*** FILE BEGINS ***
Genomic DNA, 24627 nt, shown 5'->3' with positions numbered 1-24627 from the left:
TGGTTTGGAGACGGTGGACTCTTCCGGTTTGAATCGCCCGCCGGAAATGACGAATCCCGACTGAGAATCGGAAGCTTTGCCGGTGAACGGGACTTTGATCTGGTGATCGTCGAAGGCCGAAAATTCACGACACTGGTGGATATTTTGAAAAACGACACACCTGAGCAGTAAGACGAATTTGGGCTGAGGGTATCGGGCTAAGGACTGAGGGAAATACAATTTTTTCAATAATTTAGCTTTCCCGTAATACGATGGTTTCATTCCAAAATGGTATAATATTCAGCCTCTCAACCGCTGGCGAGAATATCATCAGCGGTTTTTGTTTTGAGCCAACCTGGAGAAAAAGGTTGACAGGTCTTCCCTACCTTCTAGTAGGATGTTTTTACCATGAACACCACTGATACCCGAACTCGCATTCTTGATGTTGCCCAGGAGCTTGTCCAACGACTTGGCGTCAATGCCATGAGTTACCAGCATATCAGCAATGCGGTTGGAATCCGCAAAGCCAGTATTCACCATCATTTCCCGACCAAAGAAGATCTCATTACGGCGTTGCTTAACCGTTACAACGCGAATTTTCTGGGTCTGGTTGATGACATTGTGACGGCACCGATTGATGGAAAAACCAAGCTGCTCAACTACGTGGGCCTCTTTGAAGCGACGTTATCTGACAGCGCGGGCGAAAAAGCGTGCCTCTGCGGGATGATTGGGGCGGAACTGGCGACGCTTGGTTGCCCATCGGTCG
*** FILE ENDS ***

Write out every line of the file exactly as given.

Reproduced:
Genomic DNA, 24627 nt, shown 5'->3' with positions numbered 1-24627 from the left:
TGGTTTGGAGACGGTGGACTCTTCCGGTTTGAATCGCCCGCCGGAAATGACGAATCCCGACTGAGAATCGGAAGCTTTGCCGGTGAACGGGACTTTGATCTGGTGATCGTCGAAGGCCGAAAATTCACGACACTGGTGGATATTTTGAAAAACGACACACCTGAGCAGTAAGACGAATTTGGGCTGAGGGTATCGGGCTAAGGACTGAGGGAAATACAATTTTTTCAATAATTTAGCTTTCCCGTAATACGATGGTTTCATTCCAAAATGGTATAATATTCAGCCTCTCAACCGCTGGCGAGAATATCATCAGCGGTTTTTGTTTTGAGCCAACCTGGAGAAAAAGGTTGACAGGTCTTCCCTACCTTCTAGTAGGATGTTTTTACCATGAACACCACTGATACCCGAACTCGCATTCTTGATGTTGCCCAGGAGCTTGTCCAACGACTTGGCGTCAATGCCATGAGTTACCAGCATATCAGCAATGCGGTTGGAATCCGCAAAGCCAGTATTCACCATCATTTCCCGACCAAAGAAGATCTCATTACGGCGTTGCTTAACCGTTACAACGCGAATTTTCTGGGTCTGGTTGATGACATTGTGACGGCACCGATTGATGGAAAAACCAAGCTGCTCAACTACGTGGGCCTCTTTGAAGCGACGTTATCTGACAGCGCGGGCGAAAAAGCGTGCCTCTGCGGGATGATTGGGGCGGAACTGGCGACGCTTGGTTGCCCATCGGTCG